Editor’s Note: Russell County has a long history that is important to the State of Alabama and its evolvement from an area described in the book “Russell County in Retrospect” by Anne Kendrick Walker as a “barbaric land” to what it is today. Many of the people who set their roots in the county in its early days including the state’s first Territorial Delegate to the United States Congress, important Native Americans who paid with their lives to cede land that created the county, a family that started a place of higher learning in south Russell County that later led to the establishment of one of the state’s most known institutions of education today and a former slave who placed a monument to honor his former owner, are very much important to the formation of Alabama. The story that follows is another of a series to inform you – our readers – about the history of Russell County.
Timpoochee Barnard was a Yuchee chief, born about 1783 in the Creek Nation, died in or near Fort Mitchell about 1841. He was the son of Timothy Barnard, who was the son of Captain John Barnard, commanding a company of rangers in Georgia, dying in that colony about 1768. Captain John Barnard may have been of Scotch birth, as possibly may have been the case with his son Timothy, who was born about 1750.
Timothy Barnard was an officer in a company of rangers in Georgia in 1773, and in the same year was appointed a justice of the peace with power to act on the lands, and then recently ceded by the Creeks and Cherokees. He was also a trader among the Creeks and married a Yuchee woman, by whom he became the father of six sons and two daughters. The sons were James, who was crippled, William, who married a daughter of Sullivan, an Indian trader. Timpoochee, Cuseene, who with his Indian wife emigrated to the Arkansas Territory, Michy, and Buck. His daughters were Polly, who married Joe Marshall, and Matoya, who died single.
Timothy Barnard was a Royalist during the American Revolution. His property was confiscated by the Georgia legislature, and he was banished from the State. From the few available references, he then made his home in the Creek Nation in what is today Macon County. It was perhaps about this time that his son Timpoochee was born. Timpoochee is merely an Indian corruption of the name Timothy.
In February 1785, probably through the influence of Captain Patrick Carr, Timothy Barnard was relieved from the penalty of treason and permitted to return to his former home and given the right of citizenship. Being now American, he was the deputy agent of the Lower Creeks in 1793 and 1794 and was one of the interpreters at the treaty of Coleraine in 1796. He died at an advanced age around Flint River, Ga.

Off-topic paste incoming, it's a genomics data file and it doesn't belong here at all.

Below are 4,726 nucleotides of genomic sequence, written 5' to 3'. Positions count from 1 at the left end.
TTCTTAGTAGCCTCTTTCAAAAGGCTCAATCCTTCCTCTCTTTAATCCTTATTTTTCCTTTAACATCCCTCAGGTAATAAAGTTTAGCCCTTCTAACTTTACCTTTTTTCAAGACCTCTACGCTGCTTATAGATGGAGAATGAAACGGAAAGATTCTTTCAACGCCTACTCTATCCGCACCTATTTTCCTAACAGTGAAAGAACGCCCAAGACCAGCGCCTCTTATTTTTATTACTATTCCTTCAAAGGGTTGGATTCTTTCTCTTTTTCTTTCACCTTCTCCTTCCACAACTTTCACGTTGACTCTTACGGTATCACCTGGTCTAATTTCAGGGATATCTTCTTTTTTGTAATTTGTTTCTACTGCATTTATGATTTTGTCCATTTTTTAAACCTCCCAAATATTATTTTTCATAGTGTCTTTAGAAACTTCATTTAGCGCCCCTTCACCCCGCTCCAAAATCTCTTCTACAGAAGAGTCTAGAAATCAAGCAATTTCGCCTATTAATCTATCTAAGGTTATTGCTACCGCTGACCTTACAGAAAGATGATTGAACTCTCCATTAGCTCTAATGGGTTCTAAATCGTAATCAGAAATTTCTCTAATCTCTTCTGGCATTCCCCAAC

Little is known of the early life of Timpoochee Barnard. His mother taught him to speak the native Yuchee dialect, while no doubt he learned English from his father. Following custom, he also learned the Muscogee language as well, as knowledge of it was very important in the public and private life of the Creek people.
Timpoochee Barnard first became renown in General Floyd’s campaign against the Creek Indians in January 1814. He was commissioned as a major and commanded 100 Yuchee warriors. Late on the night of January 27, 1814 a large number of Creeks, attacked General Floyd’s troops, encamped in Calebee swamp.
Captain John Broadnax was in command of a detachment, stationed some distance from the main army. The Creeks, discovering the isolation of the detachment, surrounded it and cut it off from the other troops. Becoming aware of the situation, Major Barnard, made a desperate attack on the Creeks with his Yuchee warriors, drove them back and so opened a way for Broadnax’s men to join the main army. This heroic exploit gave Major Barnard a notable name with the Americans. He continued to serve in the army with distinction until the end of the war. He was twice wounded.
General Jackson, many years afterwards paid high tribute to Major Barnard in a conversation with his son William: “A braver man than your father never lived.” Major Barnard was present at the treaty of Fort Jackson, August 9, 1814, signing the treaty as “Captain of the Uchees.” While no doubt a man of high military talent, Major Barnard was devotedly attached to his family. He had six children, two of them girls, and they all had the reputation of being the handsomest children in the Creek Nation. His son, William, received an education and in later years served in the Seminole war of 1835 under Paddy Carr.
The military career of Major Barnard did not close with the Creek War. In 1818, in command of a band of Yuchee warriors, he served under his old commander, General Jackson, through the Seminole War of that year. He distinguished himself in the fight of April 12, 1818, at Natural Bridge, where Mrs. Stuart, the only survivor of the massacre of Lieutenant Scott’s party on Apalachicola River, of November 30, 1817 was rescued.
Major Barnard was opposed to the treaty of the Indian Springs, and was one of the delegation that went to Washington to protest against the validity of that treaty. The treaty was negated successfully.
After this event, he continued to reside his remaining years at his home near Fort Mitchell, blessed with all the wealth that he desired and noted for his public spirit, his hospitality and benevolence.
Timpoochee Barnard spent much of his adult life as the interpreter of Col. John Crowell, the agent to the Creeks at Fort Mitchell. Fort Mitchell served as his final resting place. His is one of the few Indian grave sites marked at the fort.